In adults of employable age, the impact of hearing loss on potential employment, quality of life and general function is much higher than has been commonly realised, and is equivalent to the disability burden of many health conditions recognised as national health priorities.5 For example, in terms of disability burden, mild hearing loss is comparable with mild asthma; moderate hearing loss is comparable with severe pain related to degenerative spinal disease (such as a slipped disc); and severe hearing loss is comparable with pneumonia or severe diabetes associated with visual failure.
Hearing loss and cognitive decline
Recognition of the association between hearing loss and cognitive decline is increasing. A longitudinal study of hearing changes and cognition over decades in the same population indicates a very strong correlation and a possible causative association.6,7 Hearing loss may place an additional load on the mental resources of a vulnerable brain such that the person with hearing loss has to work harder to decode and process sounds. This additional load may mean that there are reduced resources for memory and other cognitive functions, leading to brain changes presenting as dementia. Up to 9% of the global burden of dementia is linked to hearing changes of varying degree (https://www.thelancet.com/infographics/dementia2017).6 Whether the treatment of hearing loss will halt the progression of, or perhaps reverse, dementia is still being investigated.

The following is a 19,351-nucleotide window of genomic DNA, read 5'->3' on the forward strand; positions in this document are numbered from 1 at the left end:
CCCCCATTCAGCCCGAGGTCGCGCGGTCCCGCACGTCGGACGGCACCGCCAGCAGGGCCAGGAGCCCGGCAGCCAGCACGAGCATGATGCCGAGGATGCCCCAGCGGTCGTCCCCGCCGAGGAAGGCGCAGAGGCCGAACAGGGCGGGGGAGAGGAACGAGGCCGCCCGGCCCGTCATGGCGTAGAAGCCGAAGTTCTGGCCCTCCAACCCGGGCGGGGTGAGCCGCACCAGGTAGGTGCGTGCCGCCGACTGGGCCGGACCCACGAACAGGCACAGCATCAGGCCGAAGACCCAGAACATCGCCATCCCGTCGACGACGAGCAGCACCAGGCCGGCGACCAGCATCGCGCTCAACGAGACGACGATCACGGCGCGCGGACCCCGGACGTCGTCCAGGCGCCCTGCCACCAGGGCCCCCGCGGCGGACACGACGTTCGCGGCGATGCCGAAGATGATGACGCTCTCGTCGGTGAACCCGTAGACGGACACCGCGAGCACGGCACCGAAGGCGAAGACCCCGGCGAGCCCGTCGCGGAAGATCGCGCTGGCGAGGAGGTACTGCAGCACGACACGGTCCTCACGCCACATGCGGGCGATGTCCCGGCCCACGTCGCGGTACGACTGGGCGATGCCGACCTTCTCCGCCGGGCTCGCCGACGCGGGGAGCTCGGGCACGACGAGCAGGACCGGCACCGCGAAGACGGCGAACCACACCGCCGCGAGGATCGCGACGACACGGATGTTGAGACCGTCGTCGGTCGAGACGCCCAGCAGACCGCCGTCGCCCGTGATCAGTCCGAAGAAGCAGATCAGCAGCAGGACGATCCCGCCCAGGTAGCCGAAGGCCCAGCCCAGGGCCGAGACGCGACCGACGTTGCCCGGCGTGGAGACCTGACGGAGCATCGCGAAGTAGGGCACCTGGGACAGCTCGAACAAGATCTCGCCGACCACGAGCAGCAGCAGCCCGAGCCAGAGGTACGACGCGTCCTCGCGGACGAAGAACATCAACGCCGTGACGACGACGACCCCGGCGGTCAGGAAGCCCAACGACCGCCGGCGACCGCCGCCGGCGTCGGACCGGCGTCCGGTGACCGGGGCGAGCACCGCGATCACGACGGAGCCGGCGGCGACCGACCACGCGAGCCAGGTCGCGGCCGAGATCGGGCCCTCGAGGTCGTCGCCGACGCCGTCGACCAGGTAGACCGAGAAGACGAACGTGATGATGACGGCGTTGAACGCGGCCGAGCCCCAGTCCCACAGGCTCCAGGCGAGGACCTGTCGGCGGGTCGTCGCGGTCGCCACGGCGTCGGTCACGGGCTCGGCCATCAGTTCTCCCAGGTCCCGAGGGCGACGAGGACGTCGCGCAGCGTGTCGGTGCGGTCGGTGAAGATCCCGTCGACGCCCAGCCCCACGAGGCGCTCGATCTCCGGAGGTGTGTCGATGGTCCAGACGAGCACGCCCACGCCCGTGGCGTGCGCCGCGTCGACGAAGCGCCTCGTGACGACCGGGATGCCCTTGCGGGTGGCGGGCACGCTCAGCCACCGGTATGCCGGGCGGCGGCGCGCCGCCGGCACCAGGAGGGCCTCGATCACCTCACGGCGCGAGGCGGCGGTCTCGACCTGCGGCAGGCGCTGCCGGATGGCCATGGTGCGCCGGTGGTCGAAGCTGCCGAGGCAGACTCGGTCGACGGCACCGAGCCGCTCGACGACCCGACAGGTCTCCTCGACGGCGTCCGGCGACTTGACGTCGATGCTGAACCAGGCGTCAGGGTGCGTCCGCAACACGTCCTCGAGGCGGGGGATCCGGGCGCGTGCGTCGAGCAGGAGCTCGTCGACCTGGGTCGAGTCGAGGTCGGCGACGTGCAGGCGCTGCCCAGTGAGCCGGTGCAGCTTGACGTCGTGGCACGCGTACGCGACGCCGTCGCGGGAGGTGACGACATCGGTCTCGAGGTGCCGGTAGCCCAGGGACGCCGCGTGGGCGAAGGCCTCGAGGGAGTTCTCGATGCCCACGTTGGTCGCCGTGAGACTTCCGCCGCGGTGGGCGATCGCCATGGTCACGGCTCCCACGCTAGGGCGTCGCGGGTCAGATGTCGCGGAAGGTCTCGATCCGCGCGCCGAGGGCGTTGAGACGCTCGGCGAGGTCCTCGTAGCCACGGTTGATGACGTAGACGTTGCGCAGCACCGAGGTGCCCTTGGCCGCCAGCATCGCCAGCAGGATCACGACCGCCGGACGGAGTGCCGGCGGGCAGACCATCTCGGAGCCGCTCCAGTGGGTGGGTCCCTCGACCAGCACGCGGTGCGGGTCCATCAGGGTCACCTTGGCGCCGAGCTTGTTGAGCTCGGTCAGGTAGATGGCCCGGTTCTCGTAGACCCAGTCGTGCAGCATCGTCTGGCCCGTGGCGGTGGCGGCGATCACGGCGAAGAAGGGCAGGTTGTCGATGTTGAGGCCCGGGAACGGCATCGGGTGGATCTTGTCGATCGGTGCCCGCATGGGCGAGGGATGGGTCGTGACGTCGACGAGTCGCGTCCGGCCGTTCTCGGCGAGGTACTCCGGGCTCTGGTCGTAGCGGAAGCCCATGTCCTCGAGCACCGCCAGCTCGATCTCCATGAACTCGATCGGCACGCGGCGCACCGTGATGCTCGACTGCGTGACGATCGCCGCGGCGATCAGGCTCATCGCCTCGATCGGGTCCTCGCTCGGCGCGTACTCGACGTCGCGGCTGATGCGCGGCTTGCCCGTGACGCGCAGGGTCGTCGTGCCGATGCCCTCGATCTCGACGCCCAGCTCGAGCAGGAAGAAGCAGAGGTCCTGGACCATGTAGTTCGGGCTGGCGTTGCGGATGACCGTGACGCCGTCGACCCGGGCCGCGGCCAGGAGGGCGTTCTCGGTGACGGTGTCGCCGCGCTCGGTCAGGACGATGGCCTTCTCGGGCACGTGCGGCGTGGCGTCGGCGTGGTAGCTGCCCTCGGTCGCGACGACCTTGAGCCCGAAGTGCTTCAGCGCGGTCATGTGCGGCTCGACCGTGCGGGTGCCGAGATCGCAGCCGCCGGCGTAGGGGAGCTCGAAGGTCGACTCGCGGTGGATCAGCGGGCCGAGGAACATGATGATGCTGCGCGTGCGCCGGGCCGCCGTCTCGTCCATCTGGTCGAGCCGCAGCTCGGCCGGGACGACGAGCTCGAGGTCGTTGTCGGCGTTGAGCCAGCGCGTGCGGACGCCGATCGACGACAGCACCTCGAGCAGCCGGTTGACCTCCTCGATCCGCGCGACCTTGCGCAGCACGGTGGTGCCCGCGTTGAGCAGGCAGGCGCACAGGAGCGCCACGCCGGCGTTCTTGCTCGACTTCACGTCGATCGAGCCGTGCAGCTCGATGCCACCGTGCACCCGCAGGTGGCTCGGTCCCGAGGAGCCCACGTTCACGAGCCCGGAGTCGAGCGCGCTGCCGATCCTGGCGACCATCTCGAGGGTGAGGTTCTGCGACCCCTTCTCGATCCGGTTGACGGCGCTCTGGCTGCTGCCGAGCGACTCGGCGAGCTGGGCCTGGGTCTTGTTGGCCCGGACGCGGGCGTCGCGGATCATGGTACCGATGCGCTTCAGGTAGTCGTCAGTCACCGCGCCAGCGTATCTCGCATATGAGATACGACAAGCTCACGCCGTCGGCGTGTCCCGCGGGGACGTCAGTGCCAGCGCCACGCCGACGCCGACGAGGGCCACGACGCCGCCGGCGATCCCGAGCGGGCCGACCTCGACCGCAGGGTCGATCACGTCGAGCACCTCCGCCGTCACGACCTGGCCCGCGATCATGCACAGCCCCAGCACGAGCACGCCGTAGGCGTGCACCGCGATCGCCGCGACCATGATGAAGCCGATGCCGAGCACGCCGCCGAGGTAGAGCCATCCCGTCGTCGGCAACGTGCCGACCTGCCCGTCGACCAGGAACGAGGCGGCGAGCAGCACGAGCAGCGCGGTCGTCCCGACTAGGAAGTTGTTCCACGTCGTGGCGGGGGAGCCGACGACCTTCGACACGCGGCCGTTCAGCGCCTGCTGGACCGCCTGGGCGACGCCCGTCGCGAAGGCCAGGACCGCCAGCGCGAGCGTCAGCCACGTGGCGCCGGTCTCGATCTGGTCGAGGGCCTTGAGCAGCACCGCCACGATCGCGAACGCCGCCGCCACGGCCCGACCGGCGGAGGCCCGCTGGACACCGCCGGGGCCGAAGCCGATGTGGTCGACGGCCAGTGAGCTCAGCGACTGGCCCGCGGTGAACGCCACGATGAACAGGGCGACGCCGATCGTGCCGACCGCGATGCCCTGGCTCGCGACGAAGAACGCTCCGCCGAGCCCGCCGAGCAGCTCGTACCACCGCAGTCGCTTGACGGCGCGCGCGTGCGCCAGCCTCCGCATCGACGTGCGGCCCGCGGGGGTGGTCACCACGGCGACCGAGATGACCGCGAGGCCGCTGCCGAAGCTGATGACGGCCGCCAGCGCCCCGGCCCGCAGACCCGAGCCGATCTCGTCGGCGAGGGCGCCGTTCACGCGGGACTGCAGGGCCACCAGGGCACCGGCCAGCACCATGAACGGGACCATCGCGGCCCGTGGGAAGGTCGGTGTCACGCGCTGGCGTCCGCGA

How a cochlear implant works
A cochlear implant is an electronic prosthesis that works by bypassing the residual damaged hearing elements within the organ of Corti and directly stimulating the intact nerve endings in the auditory nerve. The device has two components:
- a fully implanted intracochlear electrode attached to a receiver stimulator package, which is inserted during cochlear implant surgery (Figure 5)
- an external speech processor unit that sits behind the ear and looks like a sophisticated hearing aid (Figure 6).
Both components are required for the cochlear implant system to function properly. The microphone within the speech processor unit captures speech and environmental sounds (Figure 6). The sounds are then processed within the electronic package to a series of electrical pulses and transmitted wirelessly to the internal receiver–stimulator unit. The internal unit then further processes the signals and sends them down the multiple channels of the intra-cochlear electrode array (Figure 5), which in turn stimulates the intact auditory nerve endings. These intact auditory nerves carry electrical signals through the higher pathways and eventually the auditory cortex where they are perceived as speech and sound sensations.